Ideas distingushing between middle goals?

I was just wondering about how to get the robot cam to find the middle of the three goals. I am considering having it scan for all three and use the middle pan value to get the center goal. Does anyone have any suggestions/other ideas?

I just thought of it, the height. I have to look at the drawings, which I can’t right now. Can someone check up and tell me if the height is different?

The camera would be finding the yellow triangle under the goal, not the goal itself, so the height wouldn’t help. AFAIK, the triangles under each goal are identical.

I plan on using other sensors to find the goal. I have a bad feeling about trying to use those yellow triangles.

I don’t know if you have heard of wildstang’s stangps but i thought of tracking our position using trig while the camera is leading the bot to the goal. Once the robot picks up the tetra you will know where you are and you will know where you have to go. It might be a little complex though.

Do you mean you are going to use the camera servo values for trig? Because those are not very acurate, at least not if you are just using slightly modified (or unmodified) default camera code. Does anyone know how I can change the servo resolution in default camera code?

Using something like StangPS would be an effective strategy for finding the goal every time (hint, hint), but I wouldn’t use the camera for that, because as russell noted, it’s really not accurate enough for that.

From what I can tell, that’s in the firmware of the camera board, not in the user code. I would love it if someone could prove me wrong, though. :stuck_out_tongue:

This is something I kinda cooked up–season to taste:

Step 1: Know where you’re starting, and make sure the robot knows, too. (A couple of switches on the digital inputs will solve that.)
Step 2: Via dead-reckoning or counting revolutions or something like that, get somewhere in the ballpark of the center goal. (Your robot should, after all, know how to get within a few feet, even if you’re bumping a tetra out of the way.)
Step 3: Now let the camera do its thing.

As long as you don’t have a really huge field of view, I’m willing to bet you should be good to go when it comes to the center goal.

Hope this helps!

I would suggest (read: I will be) reversing steps two and three. Measure where you are (with encoders, or an absolute positioning system like StangPS) WHILE letting the camera track. Then, once you’ve got the vision tetra, you should be able to figure out what you have to do to get over the center goal.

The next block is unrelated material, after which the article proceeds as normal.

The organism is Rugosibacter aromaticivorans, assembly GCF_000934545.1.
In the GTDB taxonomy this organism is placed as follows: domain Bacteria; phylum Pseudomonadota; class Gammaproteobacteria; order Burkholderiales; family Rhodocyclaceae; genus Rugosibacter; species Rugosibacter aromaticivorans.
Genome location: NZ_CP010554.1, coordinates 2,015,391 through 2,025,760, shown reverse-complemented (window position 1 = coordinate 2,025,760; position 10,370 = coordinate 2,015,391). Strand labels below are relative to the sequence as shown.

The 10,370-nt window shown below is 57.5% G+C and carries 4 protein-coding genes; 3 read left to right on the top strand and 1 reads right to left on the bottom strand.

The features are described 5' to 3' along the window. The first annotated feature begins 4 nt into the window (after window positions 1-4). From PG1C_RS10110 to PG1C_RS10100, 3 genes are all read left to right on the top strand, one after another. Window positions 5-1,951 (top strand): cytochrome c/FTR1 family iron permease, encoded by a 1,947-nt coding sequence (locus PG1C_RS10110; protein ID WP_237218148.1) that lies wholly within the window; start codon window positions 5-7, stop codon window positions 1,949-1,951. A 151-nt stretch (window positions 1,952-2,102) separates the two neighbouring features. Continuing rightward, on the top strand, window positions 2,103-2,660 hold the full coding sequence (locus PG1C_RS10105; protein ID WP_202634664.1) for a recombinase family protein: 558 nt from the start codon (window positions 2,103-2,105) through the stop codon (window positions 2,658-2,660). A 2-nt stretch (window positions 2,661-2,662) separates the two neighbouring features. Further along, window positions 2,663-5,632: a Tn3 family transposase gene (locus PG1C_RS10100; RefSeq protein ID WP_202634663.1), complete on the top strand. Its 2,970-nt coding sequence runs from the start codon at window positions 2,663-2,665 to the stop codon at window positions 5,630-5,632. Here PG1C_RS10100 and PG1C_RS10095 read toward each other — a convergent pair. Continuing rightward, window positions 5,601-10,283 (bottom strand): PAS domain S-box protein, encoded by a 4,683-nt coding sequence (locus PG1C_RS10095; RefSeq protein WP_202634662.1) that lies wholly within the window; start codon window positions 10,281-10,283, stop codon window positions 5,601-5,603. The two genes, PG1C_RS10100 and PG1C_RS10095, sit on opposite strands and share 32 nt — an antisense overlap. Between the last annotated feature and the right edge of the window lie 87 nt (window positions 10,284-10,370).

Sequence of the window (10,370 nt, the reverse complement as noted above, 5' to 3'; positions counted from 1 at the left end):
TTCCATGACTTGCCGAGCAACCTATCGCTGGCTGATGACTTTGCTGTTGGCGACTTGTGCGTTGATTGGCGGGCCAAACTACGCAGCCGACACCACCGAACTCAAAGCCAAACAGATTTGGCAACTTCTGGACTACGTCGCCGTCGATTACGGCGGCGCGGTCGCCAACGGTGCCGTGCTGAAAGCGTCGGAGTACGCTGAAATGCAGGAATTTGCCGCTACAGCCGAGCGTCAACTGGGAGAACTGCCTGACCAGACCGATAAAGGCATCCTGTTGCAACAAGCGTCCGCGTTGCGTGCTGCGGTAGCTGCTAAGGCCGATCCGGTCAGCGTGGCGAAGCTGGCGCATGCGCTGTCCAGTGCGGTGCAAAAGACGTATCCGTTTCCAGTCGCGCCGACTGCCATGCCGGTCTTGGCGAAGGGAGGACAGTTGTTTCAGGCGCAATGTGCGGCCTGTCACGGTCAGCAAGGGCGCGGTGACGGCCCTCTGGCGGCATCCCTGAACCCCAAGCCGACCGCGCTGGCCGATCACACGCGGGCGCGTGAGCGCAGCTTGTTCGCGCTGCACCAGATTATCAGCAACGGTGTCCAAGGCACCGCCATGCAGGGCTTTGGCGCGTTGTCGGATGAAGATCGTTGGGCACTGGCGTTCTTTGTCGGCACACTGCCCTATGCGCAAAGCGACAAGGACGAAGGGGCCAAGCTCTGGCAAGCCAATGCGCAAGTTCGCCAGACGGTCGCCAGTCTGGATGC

That is what I was thinking before I realised that there are yellow triangles in the goals. Our problem comes from using 4wd with skid steer, which I cannot immagine would work very well with dead reckoning stuff. Am I right on that, or do robots tend to always skid the same way?

Blind dead reckoning works with any kind of robot, because its path is determined experimentally. Unfortunately, while that would have worked great last year, and it will work fine this year for knocking down the hanging tetras, it won’t do you any good for finding the vision tetra. You do get a lot of inaccuracy with encoders and skid steer, because your powered wheels do a lot of slipping, and it’s hard to estimate how much they are actually going to slip.

I don’t think my post was very clear lol. The camera would just be tracking the tetra. While the camera is tracking we would be keeping tabs on our position with quadrature encoders and a gyro. We would use the position they gave us after we pickup the tetra. I also thought of creating a boundary around the goal so if the robot crossed we would switch back to the camera from trig tracking. So basically the would be two separate systems.

This is a great example of why the software and hardware design teams need to talk to each other. As the software guy, I told the hardware design guys that I strongly preferred using wheel encoders, which meant I wanted a drive system that did not have wheel slippage inherent in the design. Four-wheel drive systems must slip when turning, unless special measures are taken (like car-steering or those crazy roller wheels that slide sideways).

Two wheel systems are very easy to drive and control, and they don’t slip while turning, so wheel encoders have a chance of being useful.